morning's meeting prior to the plenary session, they had achieved complete
consensus on the wording of the document, which defined five functions for
the Centre:

* fulfill the function of Secretariat to the organs of the 1972

* act as a clearing house for the purpose of coordination and
information sharing between the Committee and other conventions,
programs and international organizations related to the conservation
of natural and cultural heritage, as requested by the Committee;

* oversee the implementation of training, monitoring, and technical
assistance by state parties, ICCROM, ICOMOS, IUCN, and other NGOs,
and cooperate with other units of UNESCO and its field offices, as
requested by the Committee;

* be the primary instrument for facilitating the implementation of the
decisions of the Committee and in this regard should be the primary
contact with state parties on all technical aspects of the

* implement plans and seek participation to increase materials
promoting the Convention, as directed by the Committee and in
accordance with the goals and policies of UNESCO.

The document concluded by requesting the Director-General to make every
effort to secure funding and staff necessary to perform adequately the
tasks outlined. FRANCE and ITALY both spoke warmly in favor of the patience
exercised by the Subcommittee chair during the long hours of the

COLOMBIA's concurrence, however, was not won as easily as the rest of
the subcommittee had hoped, identifying what it considered redundancy of
language, and a reference to "systematic" monitoring that might obligate it
to unacceptable costs. After extensive debate, COLOMBIA modified its
demands and accepted the UNITED STATES offer to withdraw the offensive word
"systematic." The Report was accepted by the Committee as a whole and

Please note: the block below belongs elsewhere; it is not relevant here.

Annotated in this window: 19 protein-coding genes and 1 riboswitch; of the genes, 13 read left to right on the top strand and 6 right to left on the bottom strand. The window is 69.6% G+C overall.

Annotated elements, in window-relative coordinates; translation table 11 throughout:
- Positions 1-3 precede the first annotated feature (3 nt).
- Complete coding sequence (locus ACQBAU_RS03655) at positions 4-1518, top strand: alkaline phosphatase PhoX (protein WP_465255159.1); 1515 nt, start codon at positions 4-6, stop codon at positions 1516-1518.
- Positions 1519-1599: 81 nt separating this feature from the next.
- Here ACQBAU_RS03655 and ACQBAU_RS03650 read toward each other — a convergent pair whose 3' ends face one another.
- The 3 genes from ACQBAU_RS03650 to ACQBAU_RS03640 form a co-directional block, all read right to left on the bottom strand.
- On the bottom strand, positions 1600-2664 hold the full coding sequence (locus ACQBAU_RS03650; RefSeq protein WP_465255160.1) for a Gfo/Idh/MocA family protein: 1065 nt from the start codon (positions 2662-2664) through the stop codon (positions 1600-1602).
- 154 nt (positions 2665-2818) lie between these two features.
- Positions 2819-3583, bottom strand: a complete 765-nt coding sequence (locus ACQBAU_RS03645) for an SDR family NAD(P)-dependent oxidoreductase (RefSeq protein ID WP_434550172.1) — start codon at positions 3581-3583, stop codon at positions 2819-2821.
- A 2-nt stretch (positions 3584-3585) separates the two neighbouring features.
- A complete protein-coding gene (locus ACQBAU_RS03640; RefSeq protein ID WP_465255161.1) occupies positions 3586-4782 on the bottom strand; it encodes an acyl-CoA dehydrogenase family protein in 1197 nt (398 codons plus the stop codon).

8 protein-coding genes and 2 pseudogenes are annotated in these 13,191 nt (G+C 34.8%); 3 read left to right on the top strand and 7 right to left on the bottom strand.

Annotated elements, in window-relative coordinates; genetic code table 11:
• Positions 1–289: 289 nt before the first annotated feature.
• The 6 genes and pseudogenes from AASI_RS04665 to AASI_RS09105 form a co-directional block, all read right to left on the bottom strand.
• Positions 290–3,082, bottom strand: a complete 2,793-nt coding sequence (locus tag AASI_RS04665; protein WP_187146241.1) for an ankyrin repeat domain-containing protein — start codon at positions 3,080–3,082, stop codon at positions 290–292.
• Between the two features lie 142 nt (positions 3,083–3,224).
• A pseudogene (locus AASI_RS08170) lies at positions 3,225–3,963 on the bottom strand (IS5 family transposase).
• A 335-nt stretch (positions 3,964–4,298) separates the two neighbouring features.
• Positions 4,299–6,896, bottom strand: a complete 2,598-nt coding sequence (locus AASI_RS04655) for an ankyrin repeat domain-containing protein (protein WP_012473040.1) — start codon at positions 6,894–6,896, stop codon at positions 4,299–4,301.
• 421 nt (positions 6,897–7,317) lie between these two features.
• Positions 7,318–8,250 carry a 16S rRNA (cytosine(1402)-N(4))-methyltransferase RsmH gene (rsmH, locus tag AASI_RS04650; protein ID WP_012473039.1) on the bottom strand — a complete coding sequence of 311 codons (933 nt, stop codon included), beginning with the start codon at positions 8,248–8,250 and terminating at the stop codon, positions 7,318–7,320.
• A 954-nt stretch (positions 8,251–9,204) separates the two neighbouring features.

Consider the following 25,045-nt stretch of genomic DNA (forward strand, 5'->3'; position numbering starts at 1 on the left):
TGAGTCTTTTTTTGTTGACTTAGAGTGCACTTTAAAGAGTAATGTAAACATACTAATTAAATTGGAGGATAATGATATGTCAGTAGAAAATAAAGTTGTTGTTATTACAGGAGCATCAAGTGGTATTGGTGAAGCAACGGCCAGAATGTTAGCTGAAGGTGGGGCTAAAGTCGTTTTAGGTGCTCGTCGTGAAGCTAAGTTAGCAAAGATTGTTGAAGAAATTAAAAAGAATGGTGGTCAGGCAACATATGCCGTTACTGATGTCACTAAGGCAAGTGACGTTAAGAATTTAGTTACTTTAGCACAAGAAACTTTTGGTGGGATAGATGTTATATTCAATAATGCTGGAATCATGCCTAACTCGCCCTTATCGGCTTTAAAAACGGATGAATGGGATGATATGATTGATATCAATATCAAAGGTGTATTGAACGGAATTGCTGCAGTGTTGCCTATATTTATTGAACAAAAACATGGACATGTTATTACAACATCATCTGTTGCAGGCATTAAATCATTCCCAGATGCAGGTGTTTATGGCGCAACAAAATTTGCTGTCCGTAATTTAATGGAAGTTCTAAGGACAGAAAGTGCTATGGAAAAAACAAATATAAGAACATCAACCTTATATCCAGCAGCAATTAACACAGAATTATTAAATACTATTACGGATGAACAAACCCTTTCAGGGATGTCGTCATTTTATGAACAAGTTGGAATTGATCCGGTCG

would be submitted to the Director-General with the Committee's full

Mr. Mounir Bouchenaki, of UNESCO's Division of Cultural Heritage and
the representative of the Director-General, recalled that the Director-
General was bound by the Convention's article 14 and would continue to
assist the Committee.

A subsidiary proposal, prepared by the GERMAN delegation, requesting
that the Centre be staffed at the same level as other Secretariats such as
those of Ramsar and CITES did not win the full support of the Committee,
and it was withdrawn, on the understanding that delegations would write to
the Director-General individually, if appropriate.


At the previous meeting of the Committee in Santa Fe, the Committee
had approved certain changes to the Operational Guidelines. These were now
being presented to the Committee in draft form for the their approval. They
were presented by the Committee's former rapporteur, Mr. Azedine
Beschaouch, observer from TUNISIA.

The discussion was longer than anticipated. New members of the
Committee, who had not been present when the Guidelines were debated the
previous year, questioned wording that had been established at the previous
meeting. SENEGAL reintroduced the issue of unilateral nominations by the
Committee to the List of World Heritage in Danger, but both delegates from
THAILAND and the UNITED STATES moved to reassure SENEGAL that the
Convention did indeed provide for that action by the Committee.

The observer from AUSTRALIA, noting that the Guidelines were
extremely important and valuable, hoped that the Centre would be able to
include the revised text of the Guidelines as a part of the final report of
the Committee.

As delegates continued to pick at words and phrases in the 118
paragraphs of the Guidelines and the time for adjournment approached, the
Centre's director pleaded with the delegates to approve the Guidelines. It
was very important to the operation of the Centre and the Committee that
these new guidelines be approved. As it was, the time was so short that the
Centre staff would not be able to produce a complete report for the
Committee's approval the following day. After another ten minutes of
discussion, the Operational Guidelines were approved.

The Committee adjourned at approximately one o'clock for a luncheon
as guests of the Colombian government on board the three-masted training
ship "Gloria." To the music of a small Colombia band, the Gloria sailed
(under diesel power) the length of Cartagena Bay, returning to the naval
base at approximately five o'clock.

W o r l d H e r i t a g e C o m m i t t e e
-------- Annual Meeting, Cartagena, Colombia, December 6-11, 1993 --------
This distribution is made possible through the cooperation of the Canadian
National Committee of ICOMOS, the Institute for Global Communications, and
a grant from Martha S. Diener. The reports are those of an observer of the
meetings and do not represent official publications of either the World
Heritage Centre or any delegation.
Inquiries to the distribution coordinator, Peter Stott